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Gore plans ‘baton passing’ from Clinton at convention

Sierra Club endorses the v.p., and aides disclose themes

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NASHVILLE, Tenn. — Vice President Al Gore has set a schedule for his nominating convention that features a "symbolic passing of the baton" from President Clinton.

The Los Angeles convention, beginning Aug. 14, will be important to Gore's effort to refine his image and spell out a message that's different from Clinton's without breaking with the administration. That's traditionally a tricky task for a vice president trying to succeed to the White House.

Gore flew to Tennessee on Saturday but had no public events there.

With attention increasingly focused on then upcoming GOP convention, Gore was focusing on raising money for Democrats on Sunday, speaking at Democratic National Committee fund-raising events in New Jersey and New York, before heading to the key battleground state of Michigan.

Campaign aides, meanwhile, disclosed plans for a convention with daily themes echoing the message that Gore will make in campaign stops as he works his way across the country.

Also Saturday, Gore won the endorsement of the Sierra Club.

"Our members believe that a vote for Gore is the best way to protect our families from pollution and safeguard our nation's landscapes for future generations to enjoy," Robert Cox, president of the 600,000-member environmental group, said in a statement.

Gore accepted an endorsement in May from the League of Conservation Voters, a political umbrella group representing 9 million members of various environmental organizations.

Not all environmentalists support the vice president. In fact, Sierra Club board member Michael Dorsey, in an internal e-mail sent eight months ago and released in May by the Republican National Committee, criticized Gore's environmental record. He also urged his colleagues to endorse Green Party candidate Ralph Nader, who has risen in the national polls in recent weeks, presumably cutting into Gore's support.

Gore, who was spending a quiet Saturday in Nashville, Tenn., is to arrive at the convention on Aug. 16. Aides offered a twist for his crucial acceptance speech Aug. 17: He will be introduced by his wife, Tipper.

The convention opens Aug. 14 with a theme of "Prosperity and Progress." Speakers, including Clinton, will laud the strong economy that Clinton administration leaves after eight years.

Other first night speakers will be women Senate candidates, among them the Democrats' candidate in New York, first lady Hillary Rodham Clinton. Convention officials said the night also will feature ordinary women who have gained from economic prosperity.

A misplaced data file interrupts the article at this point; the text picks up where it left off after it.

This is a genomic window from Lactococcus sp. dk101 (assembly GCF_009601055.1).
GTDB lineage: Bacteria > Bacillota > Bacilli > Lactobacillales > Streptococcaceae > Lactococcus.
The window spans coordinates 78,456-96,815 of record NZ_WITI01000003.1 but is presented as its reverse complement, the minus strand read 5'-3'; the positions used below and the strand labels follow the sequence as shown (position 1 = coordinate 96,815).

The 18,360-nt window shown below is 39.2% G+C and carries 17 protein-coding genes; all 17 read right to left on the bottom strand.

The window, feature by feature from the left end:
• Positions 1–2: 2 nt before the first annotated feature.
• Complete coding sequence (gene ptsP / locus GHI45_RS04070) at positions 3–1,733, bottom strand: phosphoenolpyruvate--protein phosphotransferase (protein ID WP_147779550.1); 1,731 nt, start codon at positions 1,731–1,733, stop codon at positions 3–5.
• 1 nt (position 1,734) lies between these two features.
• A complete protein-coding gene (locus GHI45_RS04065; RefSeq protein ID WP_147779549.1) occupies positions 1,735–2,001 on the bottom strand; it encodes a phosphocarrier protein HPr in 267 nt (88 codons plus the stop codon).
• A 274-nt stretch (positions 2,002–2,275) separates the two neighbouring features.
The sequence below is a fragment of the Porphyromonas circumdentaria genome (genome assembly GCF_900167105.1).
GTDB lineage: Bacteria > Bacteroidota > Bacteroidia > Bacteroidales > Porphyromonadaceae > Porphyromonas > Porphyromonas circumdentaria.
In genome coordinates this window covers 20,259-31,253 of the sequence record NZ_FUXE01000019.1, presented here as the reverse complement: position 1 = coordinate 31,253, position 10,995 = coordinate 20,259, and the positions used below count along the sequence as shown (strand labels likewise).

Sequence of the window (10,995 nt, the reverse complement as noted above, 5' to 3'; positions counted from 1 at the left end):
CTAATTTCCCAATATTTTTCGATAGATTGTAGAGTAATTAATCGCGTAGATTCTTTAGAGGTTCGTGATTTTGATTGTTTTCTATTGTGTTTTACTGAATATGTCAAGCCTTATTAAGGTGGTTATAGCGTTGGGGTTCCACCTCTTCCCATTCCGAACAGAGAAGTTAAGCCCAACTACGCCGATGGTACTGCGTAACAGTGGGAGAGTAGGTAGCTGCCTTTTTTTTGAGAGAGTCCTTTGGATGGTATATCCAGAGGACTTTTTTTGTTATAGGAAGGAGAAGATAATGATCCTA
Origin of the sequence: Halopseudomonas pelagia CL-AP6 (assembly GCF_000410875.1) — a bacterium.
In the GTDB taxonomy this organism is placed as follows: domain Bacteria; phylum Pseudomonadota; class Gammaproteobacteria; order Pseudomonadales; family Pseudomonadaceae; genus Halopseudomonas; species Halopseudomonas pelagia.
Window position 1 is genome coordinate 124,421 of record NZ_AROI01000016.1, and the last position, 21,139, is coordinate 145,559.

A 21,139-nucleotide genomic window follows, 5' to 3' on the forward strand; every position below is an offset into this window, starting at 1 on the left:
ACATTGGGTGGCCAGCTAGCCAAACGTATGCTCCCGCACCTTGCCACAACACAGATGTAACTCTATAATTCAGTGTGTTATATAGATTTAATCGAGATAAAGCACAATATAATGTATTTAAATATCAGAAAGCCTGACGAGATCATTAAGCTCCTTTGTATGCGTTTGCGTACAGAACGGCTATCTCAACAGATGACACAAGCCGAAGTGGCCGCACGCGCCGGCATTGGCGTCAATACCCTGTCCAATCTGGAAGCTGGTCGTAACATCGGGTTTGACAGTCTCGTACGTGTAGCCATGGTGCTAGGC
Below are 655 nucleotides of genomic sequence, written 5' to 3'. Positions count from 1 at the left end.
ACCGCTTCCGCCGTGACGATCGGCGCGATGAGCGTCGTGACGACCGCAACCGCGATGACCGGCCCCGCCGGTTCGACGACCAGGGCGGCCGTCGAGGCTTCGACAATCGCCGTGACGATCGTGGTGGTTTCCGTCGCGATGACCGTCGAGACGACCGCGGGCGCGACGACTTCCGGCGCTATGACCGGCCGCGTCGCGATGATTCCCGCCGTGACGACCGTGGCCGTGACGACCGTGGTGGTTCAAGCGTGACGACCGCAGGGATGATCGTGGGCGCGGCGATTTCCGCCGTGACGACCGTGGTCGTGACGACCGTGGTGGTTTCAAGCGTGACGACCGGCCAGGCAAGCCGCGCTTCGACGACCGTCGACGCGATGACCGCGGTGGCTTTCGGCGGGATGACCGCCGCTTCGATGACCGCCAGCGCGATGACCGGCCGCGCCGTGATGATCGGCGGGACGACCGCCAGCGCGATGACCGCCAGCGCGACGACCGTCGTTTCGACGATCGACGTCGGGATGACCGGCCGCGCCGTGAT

The theme on Aug. 15 is "You Ain't Seen Nothing Yet" and builds on Gore's proposals. Speakers include Caroline Kennedy Schlossberg, former Gore rival Bill Bradley and the Rev. Jesse Jackson.

Gore comes to southern California on Aug. 15 to meet with Clinton outside Los Angeles for what a campaign aide said will be a "symbolic passing of the baton."

The meeting will be similar to former President Ronald Reagan's handing over the torch to his vice president, George Bush, in 1988. Campaign aides said unlike the Reagan-Bush event, the Gore exchange will be at a function where policy proposals will be made. "It will be a substantive event," an aide said.

By coupling campaign events across the country with convention themes, aides hope to increase attention to the campaign in an era where television coverage of conventions is minimal.

The theme on Aug. 16 is "Al Gore: The Principled Fighter," telling what convention officials said was Gore's history of taking on special interests. It will feature Gore's daughter, Karenna Gore Schiff, a campaign adviser who has emphasized enlisting young people into the political process.

Next comes Gore's big night on Aug. 17, in which he will deliver an acceptance speech intended to define his campaign. Aides said having Mrs. Gore introduce her husband is unique, meant to stress a partnership between the two.

Gore moves from the convention into a boat trip through the politically crucial Midwest, which Gore's campaign advisers expect to be the election's biggest battleground. The boat trip will be on the Mississippi River and the Great Lakes.

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